File 3: Opinion of Member Pope
[ v60 p388 ]
Member Pope, dissenting in part and concurring in part:
I agree with the majority's determination to grant the Union's motion to strike the Agency's argument that Proposal 10(a) concerns the technology of performing work, as well as the majority's conclusions that: (1) Proposal 10(a) is not a negotiable procedure; (2) Proposal 11 is outside the duty to bargain; and (3) Proposal 14, subsections (a),(b),(c), (d), and the second sentence of (f), are negotiable. I do not agree that Proposal 10(a), the first sentence of Proposal 14, section (f), and Proposal 14, subsections (g) and (h), are outside the duty to bargain. Accordingly, I dissent.
Before addressing the negotiability of specific proposals, I note that the majority incorrectly applies precedent governing determinations of whether proposals constitute appropriate arrangements under § 7106(b)(3). In particular, throughout its decision, the majority holds that proposals that affect management's right to determine its internal security practices by requiring modifications to management decisions involving internal security are not appropriate arrangements because they "preclude," "negate," and/or "nullify" the Agency's implementation of management's chosen internal security practice. See Majority Opinion at 14, 35. That is, the majority finds that any proposed deviation from management's chosen internal security practice necessarily outweighs whatever benefits the proposals afford employees.
The majority's approach is both analytically unsound and inconsistent with § 7106(b)(3) of the Statute. In this regard, the Union is entitled under § 7106(b)(3) to bargain over proposals that do not excessively interfere with the Agency's rights. This obviously encompasses proposals modifying agency decisions regarding those rights. See NAGE, 51 FLRA at 392 (quoting Montana ACT, 22 F.3d at 1155) (arrangements are negotiable "notwithstanding that implementation of the proposal would affect the enumerated managerial rights" (emphasis in Authority decision)). The mere fact that a proposal would mandate a change in an agency's internal security practice cannot, by itself, justify finding that the proposal's effects on management's right outweigh the proposal's benefits to employees.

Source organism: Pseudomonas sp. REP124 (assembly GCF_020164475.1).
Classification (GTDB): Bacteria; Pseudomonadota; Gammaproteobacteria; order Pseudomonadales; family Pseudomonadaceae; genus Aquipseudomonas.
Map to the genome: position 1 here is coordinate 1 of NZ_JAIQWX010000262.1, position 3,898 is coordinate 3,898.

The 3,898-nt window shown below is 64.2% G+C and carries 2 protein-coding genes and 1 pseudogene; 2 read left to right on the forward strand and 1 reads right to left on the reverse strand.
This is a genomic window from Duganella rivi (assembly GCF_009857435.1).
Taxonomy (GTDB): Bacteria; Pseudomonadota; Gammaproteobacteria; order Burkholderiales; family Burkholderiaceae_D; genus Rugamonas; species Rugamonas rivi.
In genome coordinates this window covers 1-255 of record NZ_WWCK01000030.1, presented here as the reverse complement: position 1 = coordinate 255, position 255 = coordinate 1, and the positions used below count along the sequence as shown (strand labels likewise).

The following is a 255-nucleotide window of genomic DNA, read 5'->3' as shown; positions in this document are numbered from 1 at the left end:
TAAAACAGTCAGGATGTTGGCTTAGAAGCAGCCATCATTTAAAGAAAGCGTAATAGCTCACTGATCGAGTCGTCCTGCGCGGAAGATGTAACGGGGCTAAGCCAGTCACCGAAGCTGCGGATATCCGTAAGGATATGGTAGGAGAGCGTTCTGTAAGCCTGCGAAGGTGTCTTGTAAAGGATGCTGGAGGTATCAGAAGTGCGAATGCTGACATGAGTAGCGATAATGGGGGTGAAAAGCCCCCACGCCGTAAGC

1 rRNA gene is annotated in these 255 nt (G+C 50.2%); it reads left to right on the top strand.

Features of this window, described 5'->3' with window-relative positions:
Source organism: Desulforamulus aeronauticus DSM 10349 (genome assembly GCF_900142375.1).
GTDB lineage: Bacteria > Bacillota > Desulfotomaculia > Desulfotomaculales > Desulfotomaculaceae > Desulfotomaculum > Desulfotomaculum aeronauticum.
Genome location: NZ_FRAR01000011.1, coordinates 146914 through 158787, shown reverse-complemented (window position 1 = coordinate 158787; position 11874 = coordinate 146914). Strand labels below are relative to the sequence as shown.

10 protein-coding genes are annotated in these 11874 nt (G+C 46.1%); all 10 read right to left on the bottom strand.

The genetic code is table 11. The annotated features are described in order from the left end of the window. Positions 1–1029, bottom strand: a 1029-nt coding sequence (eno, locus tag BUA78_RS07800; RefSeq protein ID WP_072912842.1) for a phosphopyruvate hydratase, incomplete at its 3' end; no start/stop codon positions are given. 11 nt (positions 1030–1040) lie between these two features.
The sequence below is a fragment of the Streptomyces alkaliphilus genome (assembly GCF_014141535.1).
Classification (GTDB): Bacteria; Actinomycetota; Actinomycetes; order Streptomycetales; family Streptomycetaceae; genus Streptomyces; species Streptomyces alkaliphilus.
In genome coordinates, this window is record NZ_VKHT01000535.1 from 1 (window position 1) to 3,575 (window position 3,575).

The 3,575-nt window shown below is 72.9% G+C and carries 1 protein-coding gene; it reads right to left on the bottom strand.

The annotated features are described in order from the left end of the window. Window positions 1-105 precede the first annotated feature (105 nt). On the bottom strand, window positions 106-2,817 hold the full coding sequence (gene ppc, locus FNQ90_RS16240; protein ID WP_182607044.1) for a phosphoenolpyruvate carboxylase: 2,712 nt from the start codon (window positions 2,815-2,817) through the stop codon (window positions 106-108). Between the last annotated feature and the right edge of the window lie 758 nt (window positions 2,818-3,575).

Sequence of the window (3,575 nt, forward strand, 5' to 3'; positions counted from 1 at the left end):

Proposal 10(a) would require the Agency to provide overnight storage for employee firearms. The Authority recently addressed a substantially identical proposal in NTEU, 59 FLRA 749 (2004) (Member Pope [ v60 p389 ] dissenting). For the reasons explained in my dissent in that case, I would find that, under § 7106(b)(3) of the Statute, this proposal is an appropriate arrangement for employees adversely affected by the Agency's exercise of its right to determine its internal security practices. Id. at 757-58.
In this regard, the proposal would provide significant benefits to employees in that they would not be required to bring firearms into their homes after work. As in NTEU, 59 FLRA at 757, the Agency itself acknowledges that carrying a firearm off duty results in a "tremendous responsibility," with the "potential for significant liabilit[y] to the individual officer" and requires that an employees's behavior "must be significantly modified[.]" Statement of Position, Attachment 3 at 1. Moreover, also as in NTEU, the Agency has not demonstrated that the proposal's effects on the Agency's right to determine its internal security practices would outweigh these benefits. In this regard, the Union's proposal would is in no way at odds with the Agency's practice of requiring the secure storage of weapons, and does not constitute an effort to "second-guess" that practice. Majority Opinion at 14. Accordingly, I would find Proposal 10(a) within the duty to bargain.